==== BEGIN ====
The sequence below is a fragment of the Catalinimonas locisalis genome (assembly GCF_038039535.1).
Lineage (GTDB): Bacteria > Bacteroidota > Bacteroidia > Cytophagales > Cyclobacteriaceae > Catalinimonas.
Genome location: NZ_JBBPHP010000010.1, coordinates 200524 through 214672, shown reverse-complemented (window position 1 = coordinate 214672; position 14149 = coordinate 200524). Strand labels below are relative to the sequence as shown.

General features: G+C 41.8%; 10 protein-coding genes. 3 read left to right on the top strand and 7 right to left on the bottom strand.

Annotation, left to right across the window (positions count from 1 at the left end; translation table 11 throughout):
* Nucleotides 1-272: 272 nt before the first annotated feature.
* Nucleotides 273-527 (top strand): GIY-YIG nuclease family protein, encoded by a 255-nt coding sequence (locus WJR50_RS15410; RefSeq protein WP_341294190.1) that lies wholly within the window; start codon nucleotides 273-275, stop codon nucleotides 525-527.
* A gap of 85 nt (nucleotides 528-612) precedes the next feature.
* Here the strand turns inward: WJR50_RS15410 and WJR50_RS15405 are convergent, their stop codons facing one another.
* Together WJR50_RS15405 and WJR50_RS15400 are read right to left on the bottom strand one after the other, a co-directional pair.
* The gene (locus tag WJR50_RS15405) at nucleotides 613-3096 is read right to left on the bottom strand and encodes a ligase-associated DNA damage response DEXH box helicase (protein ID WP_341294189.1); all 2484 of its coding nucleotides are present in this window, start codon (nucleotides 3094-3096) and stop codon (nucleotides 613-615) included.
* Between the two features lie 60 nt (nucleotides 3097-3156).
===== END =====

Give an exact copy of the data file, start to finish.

The sequence below is a fragment of the Catalinimonas locisalis genome (assembly GCF_038039535.1).
Lineage (GTDB): Bacteria > Bacteroidota > Bacteroidia > Cytophagales > Cyclobacteriaceae > Catalinimonas.
Genome location: NZ_JBBPHP010000010.1, coordinates 200524 through 214672, shown reverse-complemented (window position 1 = coordinate 214672; position 14149 = coordinate 200524). Strand labels below are relative to the sequence as shown.

General features: G+C 41.8%; 10 protein-coding genes. 3 read left to right on the top strand and 7 right to left on the bottom strand.

Annotation, left to right across the window (positions count from 1 at the left end; translation table 11 throughout):
* Nucleotides 1-272: 272 nt before the first annotated feature.
* Nucleotides 273-527 (top strand): GIY-YIG nuclease family protein, encoded by a 255-nt coding sequence (locus WJR50_RS15410; RefSeq protein WP_341294190.1) that lies wholly within the window; start codon nucleotides 273-275, stop codon nucleotides 525-527.
* A gap of 85 nt (nucleotides 528-612) precedes the next feature.
* Here the strand turns inward: WJR50_RS15410 and WJR50_RS15405 are convergent, their stop codons facing one another.
* Together WJR50_RS15405 and WJR50_RS15400 are read right to left on the bottom strand one after the other, a co-directional pair.
* The gene (locus tag WJR50_RS15405) at nucleotides 613-3096 is read right to left on the bottom strand and encodes a ligase-associated DNA damage response DEXH box helicase (protein ID WP_341294189.1); all 2484 of its coding nucleotides are present in this window, start codon (nucleotides 3094-3096) and stop codon (nucleotides 613-615) included.
* Between the two features lie 60 nt (nucleotides 3097-3156).